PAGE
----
Fourthly, Khalidi did not mention that in the course of the meeting a draft of a written statement was put to the council members present. and that those present had opportunities to make suggestions for changes, and indeed some changes were indeed made and the final version was unanimously agreed.

So, what Khalidi, should have written was this. All the editors who were members of the council were sent an invitation to an 'urgent' meeting on the subject of 'present status of press freedom'. A properly constituted council meeting took place, involving a quorum of editors, who unanimously agreed to make a statement on behalf of the editors council.

Now it appears from press reports that the President of the Council has disowned the statement. But Khalidi in his article does not state that the President:
- knew perfectly well that the meeting was taking place, on what date and what was on the agenda;
- decided on this own accord not to attend the meeting. 
and that the constitution of the Editors Council requires, as I understand it, that members of the council should abide by decisions of the council, when made in a properly constituted fashion (which is the situation here).

All that has really happened is this. The editor of a pro-government paper decided to criticize a statement of a properly constituted meeting of the editor's council, presumably because the statement was critical of the government. That does put things in a rather different light. 

Then Khalidi moved onto the content of the statement. This stated inter alia
"We have noticed with concern that it has recently become very difficult for newspapers and national media to work independently and neutrally.

Journalists are being attacked and falling victim of violence in name of political programmes while attempts to curb the independence of the newspapers and media are being made.

The government is interfering with the media's rights. Independent and impartial news gathering and publishing are facing obstructions from the government and administration.

Sometimes certain newspapers or television channels are being wrongfully labelled as the mouthpiece of a particular party or group.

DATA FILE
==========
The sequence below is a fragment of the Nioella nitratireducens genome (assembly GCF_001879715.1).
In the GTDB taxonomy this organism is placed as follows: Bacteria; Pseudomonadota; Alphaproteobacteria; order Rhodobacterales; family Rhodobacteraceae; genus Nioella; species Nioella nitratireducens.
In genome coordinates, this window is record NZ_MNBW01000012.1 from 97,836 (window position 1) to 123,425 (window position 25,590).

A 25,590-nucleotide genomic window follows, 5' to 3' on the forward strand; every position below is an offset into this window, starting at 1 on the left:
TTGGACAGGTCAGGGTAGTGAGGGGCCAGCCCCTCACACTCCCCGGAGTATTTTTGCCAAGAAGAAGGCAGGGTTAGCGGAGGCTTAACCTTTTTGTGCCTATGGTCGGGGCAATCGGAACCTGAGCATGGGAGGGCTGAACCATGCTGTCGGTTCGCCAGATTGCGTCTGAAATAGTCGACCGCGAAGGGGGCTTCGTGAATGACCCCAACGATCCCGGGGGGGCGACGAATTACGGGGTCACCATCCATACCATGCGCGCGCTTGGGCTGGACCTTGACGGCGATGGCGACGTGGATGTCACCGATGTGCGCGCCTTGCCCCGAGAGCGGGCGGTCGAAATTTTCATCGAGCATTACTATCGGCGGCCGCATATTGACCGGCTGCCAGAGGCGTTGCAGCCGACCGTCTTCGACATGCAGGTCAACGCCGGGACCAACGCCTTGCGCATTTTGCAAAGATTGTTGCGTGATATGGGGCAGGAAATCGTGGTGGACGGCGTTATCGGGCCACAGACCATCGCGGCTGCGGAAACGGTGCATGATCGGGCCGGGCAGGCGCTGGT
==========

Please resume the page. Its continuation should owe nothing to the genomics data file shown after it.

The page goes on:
TV talk-shows have been interfered with in many ways. Some talk-show programmes have been stopped by the time. Lists of talk-show discussants have been specified. Interference is there in TV live programmes. We think the direction over which items will be aired or not is interference in freedom of expression.

The government and the administration are creating obstructions towards collecting and distributing neutral news. Sometimes some newspapers have been labeled as the mouthpieces of a specific party/quarter. 
Editors and Publishers are being harassed through filing false cases against them. Even the incident like police search in the New Age office also took place which is also part of harassment.”
Khalidi accepts that it was very wrong for the prime minister to strongly criticize the editor of the Daily Star in parliament, over a matter that clearly was not appropriate for her to do so, but then states, "But for us, the rest of the media, the content of his statement is a matter of concern because there may be a perception among our readers, listeners, and viewers that the situation has suddenly deteriorated to such an extent that it warranted such a statement by the “editors".'

This post is not a discussion about media freedom in Bangladesh, and the extent to which it is worse or better than in previous times (I shall write about that separately), but I think when you have the prime minister launching an attack at the most successful and most influential English language paper in the country, which is clearly a serious attack across this particular paper's bows, and when the criticism is linked to a criminal case lodged against him, that must surely in itself be a matter of concern justifying a statement by the Editor's Council. And in such a statement, concerns that other editors may have have about freedom of media would be appropriate to set out, which is exactly what happened.

Bdnews24 also published another article on the Editor's Council by Badrul Ahsan's What the Editors Council has not done. This is a more balanced piece - and Ahasn make some good points about the failure of the Editors Council to take earlier a position about Amar Desh - but he makes one point that one needs to take issue with, and that is his criticism of the Council in failing to raise general political issues.

Surely it is not the role of the Editor's Council to take a political position on the elections, or on whether the government should or should not dialogue with the opposition, or BNP's role in the violence. Newspapers, quite rightly take different positions on these matters, and it is not a matter appropriate for the Editors' Council.

The role of the council should surely be about issues that directly impact their role as editors - for example matters like media freedom.

** Full disclosure: I work for New Age, one of the papers whose editors were represented at the Editor's Councils. What is written here is done so in a personal capacity. I had worked at bdnews24 as Editor Special Reports for a very enjoyable six months, leaving the website out of concern of conflicts of interests at the website involving its erstwhile part-owner, Beximco.